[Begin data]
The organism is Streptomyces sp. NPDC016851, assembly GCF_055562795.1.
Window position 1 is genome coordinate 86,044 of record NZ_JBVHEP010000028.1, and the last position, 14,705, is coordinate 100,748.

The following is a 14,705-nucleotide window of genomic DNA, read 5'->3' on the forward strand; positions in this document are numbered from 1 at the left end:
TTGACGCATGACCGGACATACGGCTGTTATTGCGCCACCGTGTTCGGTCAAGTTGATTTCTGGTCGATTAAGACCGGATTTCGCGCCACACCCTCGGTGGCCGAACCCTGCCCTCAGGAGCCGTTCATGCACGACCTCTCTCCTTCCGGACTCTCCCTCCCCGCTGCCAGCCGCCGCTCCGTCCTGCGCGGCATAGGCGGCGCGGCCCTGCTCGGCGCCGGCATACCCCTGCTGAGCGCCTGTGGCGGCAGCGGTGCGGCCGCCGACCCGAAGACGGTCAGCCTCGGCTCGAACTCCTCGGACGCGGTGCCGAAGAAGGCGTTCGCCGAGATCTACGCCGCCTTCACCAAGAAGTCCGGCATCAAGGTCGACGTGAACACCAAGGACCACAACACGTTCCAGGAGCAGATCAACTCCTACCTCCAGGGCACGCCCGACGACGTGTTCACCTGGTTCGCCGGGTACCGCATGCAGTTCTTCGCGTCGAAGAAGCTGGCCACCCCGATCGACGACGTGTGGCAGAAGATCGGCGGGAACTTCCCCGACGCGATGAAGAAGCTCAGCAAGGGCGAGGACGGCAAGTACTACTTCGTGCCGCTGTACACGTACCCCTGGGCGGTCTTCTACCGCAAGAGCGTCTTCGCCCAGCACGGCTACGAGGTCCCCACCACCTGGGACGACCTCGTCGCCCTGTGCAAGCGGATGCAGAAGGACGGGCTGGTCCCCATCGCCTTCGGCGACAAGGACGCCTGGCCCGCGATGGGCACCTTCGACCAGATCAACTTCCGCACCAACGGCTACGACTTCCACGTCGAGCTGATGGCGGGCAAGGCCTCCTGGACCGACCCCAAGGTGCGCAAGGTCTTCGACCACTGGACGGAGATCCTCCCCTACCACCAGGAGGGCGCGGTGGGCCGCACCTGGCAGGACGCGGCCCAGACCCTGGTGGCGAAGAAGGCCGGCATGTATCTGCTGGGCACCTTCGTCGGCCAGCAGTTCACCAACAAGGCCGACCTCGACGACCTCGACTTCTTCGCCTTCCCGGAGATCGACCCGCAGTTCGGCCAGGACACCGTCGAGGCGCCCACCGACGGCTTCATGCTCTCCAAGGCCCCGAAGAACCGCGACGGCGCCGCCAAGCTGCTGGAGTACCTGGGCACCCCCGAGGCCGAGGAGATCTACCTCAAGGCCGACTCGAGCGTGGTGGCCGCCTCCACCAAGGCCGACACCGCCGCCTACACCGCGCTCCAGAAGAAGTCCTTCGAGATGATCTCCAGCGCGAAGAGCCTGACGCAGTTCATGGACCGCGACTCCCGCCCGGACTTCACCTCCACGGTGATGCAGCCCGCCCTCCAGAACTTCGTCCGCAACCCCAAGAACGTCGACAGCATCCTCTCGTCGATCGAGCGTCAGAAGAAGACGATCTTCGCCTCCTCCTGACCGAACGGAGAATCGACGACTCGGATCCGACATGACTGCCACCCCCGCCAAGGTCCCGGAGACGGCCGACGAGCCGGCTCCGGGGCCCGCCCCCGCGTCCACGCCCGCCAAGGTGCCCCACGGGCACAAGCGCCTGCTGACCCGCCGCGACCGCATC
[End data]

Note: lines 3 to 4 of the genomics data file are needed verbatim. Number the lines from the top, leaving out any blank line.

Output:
The following is a 14,705-nucleotide window of genomic DNA, read 5'->3' on the forward strand; positions in this document are numbered from 1 at the left end:
TTGACGCATGACCGGACATACGGCTGTTATTGCGCCACCGTGTTCGGTCAAGTTGATTTCTGGTCGATTAAGACCGGATTTCGCGCCACACCCTCGGTGGCCGAACCCTGCCCTCAGGAGCCGTTCATGCACGACCTCTCTCCTTCCGGACTCTCCCTCCCCGCTGCCAGCCGCCGCTCCGTCCTGCGCGGCATAGGCGGCGCGGCCCTGCTCGGCGCCGGCATACCCCTGCTGAGCGCCTGTGGCGGCAGCGGTGCGGCCGCCGACCCGAAGACGGTCAGCCTCGGCTCGAACTCCTCGGACGCGGTGCCGAAGAAGGCGTTCGCCGAGATCTACGCCGCCTTCACCAAGAAGTCCGGCATCAAGGTCGACGTGAACACCAAGGACCACAACACGTTCCAGGAGCAGATCAACTCCTACCTCCAGGGCACGCCCGACGACGTGTTCACCTGGTTCGCCGGGTACCGCATGCAGTTCTTCGCGTCGAAGAAGCTGGCCACCCCGATCGACGACGTGTGGCAGAAGATCGGCGGGAACTTCCCCGACGCGATGAAGAAGCTCAGCAAGGGCGAGGACGGCAAGTACTACTTCGTGCCGCTGTACACGTACCCCTGGGCGGTCTTCTACCGCAAGAGCGTCTTCGCCCAGCACGGCTACGAGGTCCCCACCACCTGGGACGACCTCGTCGCCCTGTGCAAGCGGATGCAGAAGGACGGGCTGGTCCCCATCGCCTTCGGCGACAAGGACGCCTGGCCCGCGATGGGCACCTTCGACCAGATCAACTTCCGCACCAACGGCTACGACTTCCACGTCGAGCTGATGGCGGGCAAGGCCTCCTGGACCGACCCCAAGGTGCGCAAGGTCTTCGACCACTGGACGGAGATCCTCCCCTACCACCAGGAGGGCGCGGTGGGCCGCACCTGGCAGGACGCGGCCCAGACCCTGGTGGCGAAGAAGGCCGGCATGTATCTGCTGGGCACCTTCGTCGGCCAGCAGTTCACCAACAAGGCCGACCTCGACGACCTCGACTTCTTCGCCTTCCCGGAGATCGACCCGCAGTTCGGCCAGGACACCGTCGAGGCGCCCACCGACGGCTTCATGCTCTCCAAGGCCCCGAAGAACCGCGACGGCGCCGCCAAGCTGCTGGAGTACCTGGGCACCCCCGAGGCCGAGGAGATCTACCTCAAGGCCGACTCGAGCGTGGTGGCCGCCTCCACCAAGGCCGACACCGCCGCCTACACCGCGCTCCAGAAGAAGTCCTTCGAGATGATCTCCAGCGCGAAGAGCCTGACGCAGTTCATGGACCGCGACTCCCGCCCGGACTTCACCTCCACGGTGATGCAGCCCGCCCTCCAGAACTTCGTCCGCAACCCCAAGAACGTCGACAGCATCCTCTCGTCGATCGAGCGTCAGAAGAAGACGATCTTCGCCTCCTCCTGACCGAACGGAGAATCGACGACTCGGATCCGACATGACTGCCACCCCCGCCAAGGTCCCGGAGACGGCCGACGAGCCGGCTCCGGGGCCCGCCCCCGCGTCCACGCCCGCCAAGGTGCCCCACGGGCACAAGCGCCTGCTGACCCGCCGCGACCGCATC